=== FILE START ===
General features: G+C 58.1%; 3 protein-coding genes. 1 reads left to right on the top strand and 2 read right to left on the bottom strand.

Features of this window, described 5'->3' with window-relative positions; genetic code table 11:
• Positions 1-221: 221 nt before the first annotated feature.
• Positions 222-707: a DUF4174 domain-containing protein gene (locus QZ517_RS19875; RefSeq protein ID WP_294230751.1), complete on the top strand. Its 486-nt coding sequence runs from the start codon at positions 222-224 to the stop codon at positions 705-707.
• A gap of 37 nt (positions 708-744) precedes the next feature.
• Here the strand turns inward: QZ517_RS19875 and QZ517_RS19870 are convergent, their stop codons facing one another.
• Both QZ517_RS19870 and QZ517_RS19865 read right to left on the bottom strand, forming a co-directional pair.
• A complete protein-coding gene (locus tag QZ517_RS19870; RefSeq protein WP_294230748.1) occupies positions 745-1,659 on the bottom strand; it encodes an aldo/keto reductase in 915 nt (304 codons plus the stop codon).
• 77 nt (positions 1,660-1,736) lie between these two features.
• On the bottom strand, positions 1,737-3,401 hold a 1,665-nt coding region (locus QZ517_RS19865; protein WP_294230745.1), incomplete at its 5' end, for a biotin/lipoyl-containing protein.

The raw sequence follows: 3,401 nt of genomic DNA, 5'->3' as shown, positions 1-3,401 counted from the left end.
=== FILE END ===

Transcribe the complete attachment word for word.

General features: G+C 58.1%; 3 protein-coding genes. 1 reads left to right on the top strand and 2 read right to left on the bottom strand.

Features of this window, described 5'->3' with window-relative positions; genetic code table 11:
• Positions 1-221: 221 nt before the first annotated feature.
• Positions 222-707: a DUF4174 domain-containing protein gene (locus QZ517_RS19875; RefSeq protein ID WP_294230751.1), complete on the top strand. Its 486-nt coding sequence runs from the start codon at positions 222-224 to the stop codon at positions 705-707.
• A gap of 37 nt (positions 708-744) precedes the next feature.
• Here the strand turns inward: QZ517_RS19875 and QZ517_RS19870 are convergent, their stop codons facing one another.
• Both QZ517_RS19870 and QZ517_RS19865 read right to left on the bottom strand, forming a co-directional pair.
• A complete protein-coding gene (locus tag QZ517_RS19870; RefSeq protein WP_294230748.1) occupies positions 745-1,659 on the bottom strand; it encodes an aldo/keto reductase in 915 nt (304 codons plus the stop codon).
• 77 nt (positions 1,660-1,736) lie between these two features.
• On the bottom strand, positions 1,737-3,401 hold a 1,665-nt coding region (locus QZ517_RS19865; protein WP_294230745.1), incomplete at its 5' end, for a biotin/lipoyl-containing protein.

The raw sequence follows: 3,401 nt of genomic DNA, 5'->3' as shown, positions 1-3,401 counted from the left end.